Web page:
India disappointed over China blocking UN sanctions on Azhar

India disappointed over China blocking UN sanctions on Azhar

India disappointed over China blocking UN sanctions on Azhar

India has reacted sharply to China scuttling its attempt to get JeM chief Masood Azhar designated as terrorist by the UN, but China stood its ground.

Expressing its strong "disappointment" over the development, India said it finds it "incomprehensible" that while the Pakistan-based JeM was listed in UN Security Council Committee for its well known terror activities and links to the Al Qaeda, the designation of the group's "main leader, financier and motivator" has been put on a "technical hold".

In a strongly-worded statement, India slammed China's virtual veto of its attempt to blacklist Pathankot terror strike mastermind Azhar, saying "this does not reflect well on the determination that the international community needs to display to decisively defeat the menace of terrorism".

External Affairs Ministry spokesperson Vikas Swarup said the UN sanctions committee was taking a "selective approach" in tackling terrorism, adding that "Its working methods, based on the principles of unanimity and anonymity, is leading the Committee to adopt a selective approach to combating terrorism."

However, China defended its action, maintaining JeM chief does not qualify to be nailed as a "terrorist" to face UN sanctions as his case "did not meet" the Security Council's requirements.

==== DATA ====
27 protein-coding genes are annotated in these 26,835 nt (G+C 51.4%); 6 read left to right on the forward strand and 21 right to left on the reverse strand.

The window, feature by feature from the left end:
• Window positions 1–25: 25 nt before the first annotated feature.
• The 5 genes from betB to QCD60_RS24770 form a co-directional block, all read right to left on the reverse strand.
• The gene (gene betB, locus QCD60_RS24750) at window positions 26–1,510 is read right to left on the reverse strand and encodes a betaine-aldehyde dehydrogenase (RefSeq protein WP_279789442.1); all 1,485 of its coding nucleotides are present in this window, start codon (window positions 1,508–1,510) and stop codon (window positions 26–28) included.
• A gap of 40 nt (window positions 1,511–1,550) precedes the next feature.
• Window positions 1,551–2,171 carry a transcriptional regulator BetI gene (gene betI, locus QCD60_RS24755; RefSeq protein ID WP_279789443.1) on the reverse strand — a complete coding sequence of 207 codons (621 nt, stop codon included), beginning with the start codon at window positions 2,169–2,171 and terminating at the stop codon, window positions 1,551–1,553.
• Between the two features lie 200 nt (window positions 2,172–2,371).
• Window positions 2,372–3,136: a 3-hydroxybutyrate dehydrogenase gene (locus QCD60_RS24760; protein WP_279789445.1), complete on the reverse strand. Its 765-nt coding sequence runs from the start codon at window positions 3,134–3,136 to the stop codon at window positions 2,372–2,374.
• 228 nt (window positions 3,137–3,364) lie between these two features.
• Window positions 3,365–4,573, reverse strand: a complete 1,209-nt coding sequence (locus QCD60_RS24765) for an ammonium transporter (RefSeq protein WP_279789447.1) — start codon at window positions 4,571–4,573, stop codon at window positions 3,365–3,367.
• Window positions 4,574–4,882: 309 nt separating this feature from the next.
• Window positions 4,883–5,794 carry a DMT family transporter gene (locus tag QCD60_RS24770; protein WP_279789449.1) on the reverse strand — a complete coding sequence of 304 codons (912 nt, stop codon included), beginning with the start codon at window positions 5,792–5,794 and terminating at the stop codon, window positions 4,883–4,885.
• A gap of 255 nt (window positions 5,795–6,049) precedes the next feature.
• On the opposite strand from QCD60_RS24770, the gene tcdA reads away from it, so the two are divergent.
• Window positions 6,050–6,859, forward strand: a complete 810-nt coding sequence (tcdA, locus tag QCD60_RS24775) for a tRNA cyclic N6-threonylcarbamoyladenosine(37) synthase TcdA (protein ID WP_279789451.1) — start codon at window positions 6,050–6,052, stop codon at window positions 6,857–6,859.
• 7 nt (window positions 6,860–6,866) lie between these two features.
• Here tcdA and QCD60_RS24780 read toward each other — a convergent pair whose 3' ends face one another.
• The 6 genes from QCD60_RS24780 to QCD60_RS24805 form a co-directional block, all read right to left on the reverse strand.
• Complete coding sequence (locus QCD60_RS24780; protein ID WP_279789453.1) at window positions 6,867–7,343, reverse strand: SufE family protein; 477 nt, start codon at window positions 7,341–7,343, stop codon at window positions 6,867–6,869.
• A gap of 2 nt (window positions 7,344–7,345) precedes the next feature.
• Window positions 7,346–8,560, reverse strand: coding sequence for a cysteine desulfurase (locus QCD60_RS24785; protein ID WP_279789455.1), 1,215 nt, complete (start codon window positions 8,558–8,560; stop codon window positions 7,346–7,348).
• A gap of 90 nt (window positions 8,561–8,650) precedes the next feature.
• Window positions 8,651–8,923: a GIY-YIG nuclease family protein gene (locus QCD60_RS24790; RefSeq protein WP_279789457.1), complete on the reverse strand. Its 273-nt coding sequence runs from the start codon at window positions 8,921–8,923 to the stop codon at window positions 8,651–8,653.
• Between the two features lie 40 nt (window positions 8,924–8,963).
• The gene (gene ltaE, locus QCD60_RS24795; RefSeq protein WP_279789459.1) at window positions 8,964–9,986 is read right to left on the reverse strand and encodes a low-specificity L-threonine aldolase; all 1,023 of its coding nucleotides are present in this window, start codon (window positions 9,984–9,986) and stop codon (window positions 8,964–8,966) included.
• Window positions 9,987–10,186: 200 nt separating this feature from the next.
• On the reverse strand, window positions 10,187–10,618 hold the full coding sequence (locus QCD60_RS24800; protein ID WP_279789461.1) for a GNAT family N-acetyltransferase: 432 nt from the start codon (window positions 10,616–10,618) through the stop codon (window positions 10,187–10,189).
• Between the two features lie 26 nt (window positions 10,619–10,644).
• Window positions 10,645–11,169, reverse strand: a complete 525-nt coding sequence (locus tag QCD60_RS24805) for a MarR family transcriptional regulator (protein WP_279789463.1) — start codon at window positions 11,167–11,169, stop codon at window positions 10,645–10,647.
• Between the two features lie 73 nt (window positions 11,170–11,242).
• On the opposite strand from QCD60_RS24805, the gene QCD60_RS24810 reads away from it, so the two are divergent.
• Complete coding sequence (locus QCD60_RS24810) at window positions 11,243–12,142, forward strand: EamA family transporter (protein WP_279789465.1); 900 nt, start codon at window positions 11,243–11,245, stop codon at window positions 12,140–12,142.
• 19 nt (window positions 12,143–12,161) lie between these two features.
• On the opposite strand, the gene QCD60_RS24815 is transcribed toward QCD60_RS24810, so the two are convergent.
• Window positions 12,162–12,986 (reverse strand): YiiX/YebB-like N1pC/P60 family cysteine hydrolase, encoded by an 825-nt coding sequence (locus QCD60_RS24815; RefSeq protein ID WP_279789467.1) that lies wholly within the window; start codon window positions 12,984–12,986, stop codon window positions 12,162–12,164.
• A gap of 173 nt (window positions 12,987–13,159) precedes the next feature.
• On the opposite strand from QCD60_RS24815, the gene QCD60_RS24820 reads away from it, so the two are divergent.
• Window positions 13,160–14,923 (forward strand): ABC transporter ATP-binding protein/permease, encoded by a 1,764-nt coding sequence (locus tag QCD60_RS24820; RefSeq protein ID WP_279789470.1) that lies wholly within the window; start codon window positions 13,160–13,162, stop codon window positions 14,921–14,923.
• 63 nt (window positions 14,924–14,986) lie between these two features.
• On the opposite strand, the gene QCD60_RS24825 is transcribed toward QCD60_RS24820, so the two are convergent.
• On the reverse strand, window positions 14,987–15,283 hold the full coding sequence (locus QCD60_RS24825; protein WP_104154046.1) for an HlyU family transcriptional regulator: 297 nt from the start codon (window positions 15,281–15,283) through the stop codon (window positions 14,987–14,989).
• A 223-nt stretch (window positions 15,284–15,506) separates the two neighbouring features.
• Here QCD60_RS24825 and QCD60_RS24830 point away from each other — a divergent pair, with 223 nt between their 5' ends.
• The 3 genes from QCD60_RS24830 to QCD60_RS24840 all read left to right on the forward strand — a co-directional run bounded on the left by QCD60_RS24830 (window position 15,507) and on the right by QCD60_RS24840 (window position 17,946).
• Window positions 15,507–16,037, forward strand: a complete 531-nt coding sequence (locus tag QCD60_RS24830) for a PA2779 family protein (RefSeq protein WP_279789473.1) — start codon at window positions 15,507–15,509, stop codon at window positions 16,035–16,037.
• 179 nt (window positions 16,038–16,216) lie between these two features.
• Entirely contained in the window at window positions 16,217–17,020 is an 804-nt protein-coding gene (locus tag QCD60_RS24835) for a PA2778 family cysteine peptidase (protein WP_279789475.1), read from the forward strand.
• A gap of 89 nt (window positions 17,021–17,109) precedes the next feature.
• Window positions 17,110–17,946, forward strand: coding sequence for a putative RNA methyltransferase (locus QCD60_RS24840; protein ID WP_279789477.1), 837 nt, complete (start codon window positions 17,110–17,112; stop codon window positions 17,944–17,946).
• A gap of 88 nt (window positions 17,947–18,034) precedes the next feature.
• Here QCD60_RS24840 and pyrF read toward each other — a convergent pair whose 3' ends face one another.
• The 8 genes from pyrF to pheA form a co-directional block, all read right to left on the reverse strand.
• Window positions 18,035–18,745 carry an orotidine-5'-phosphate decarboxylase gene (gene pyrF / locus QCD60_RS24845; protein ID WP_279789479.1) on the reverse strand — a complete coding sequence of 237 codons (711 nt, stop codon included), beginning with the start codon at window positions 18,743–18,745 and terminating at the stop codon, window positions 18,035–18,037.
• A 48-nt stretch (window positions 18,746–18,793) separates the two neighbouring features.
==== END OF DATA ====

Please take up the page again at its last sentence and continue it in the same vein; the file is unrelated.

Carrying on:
"Any listing would have to meet the requirements" for blacklisting, Chinese Permanent Representative to the UN Liu Jieyi told reporters yesterday in response to questions over China's decision to place a 'technical hold' on designating Azhar in the UN Sanctions Committee.

After the attack on the IAF base at Pathankot on January 2, India in February wrote to the UN calling for immediate action to list Azhar under the Al-Qaeda Sanctions Committee.

The India submission was considered by the Counter- Terrorism Executive Directorate (CTED) for technical aspects of the evidence provided. The technical team then with the support of the US, UK and France had sent it to all the members. However, hours before the deadline, China requested the Committee to hold up the banning of the JeM chief.

In Beijing, Foreign Ministry spokesman Hong Lei defended China's decision, saying that it acts on such issues based on facts and rules in an "objective and just manner".

This is not the first time China has blocked India's bid to get Pakistan-based militant groups and leaders proscribed by the UN.

The UN had banned the JeM in 2001 but India's efforts for a ban on Azhar after the 2008 Mumbai terror attack also did not fructify as China, that has veto powers, did not allow the ban apparently at the behest of Pakistan again.

Last July, China had similarly halted India's move in the UN to take action against Pakistan for its release of Mumbai terror attack mastermind Zaki-ur-Rehman Lakhvi, saying that its stand was "based on facts and in the spirit of objectiveness and fairness" with Beijing again claiming at the time that it was in touch with New Delhi.

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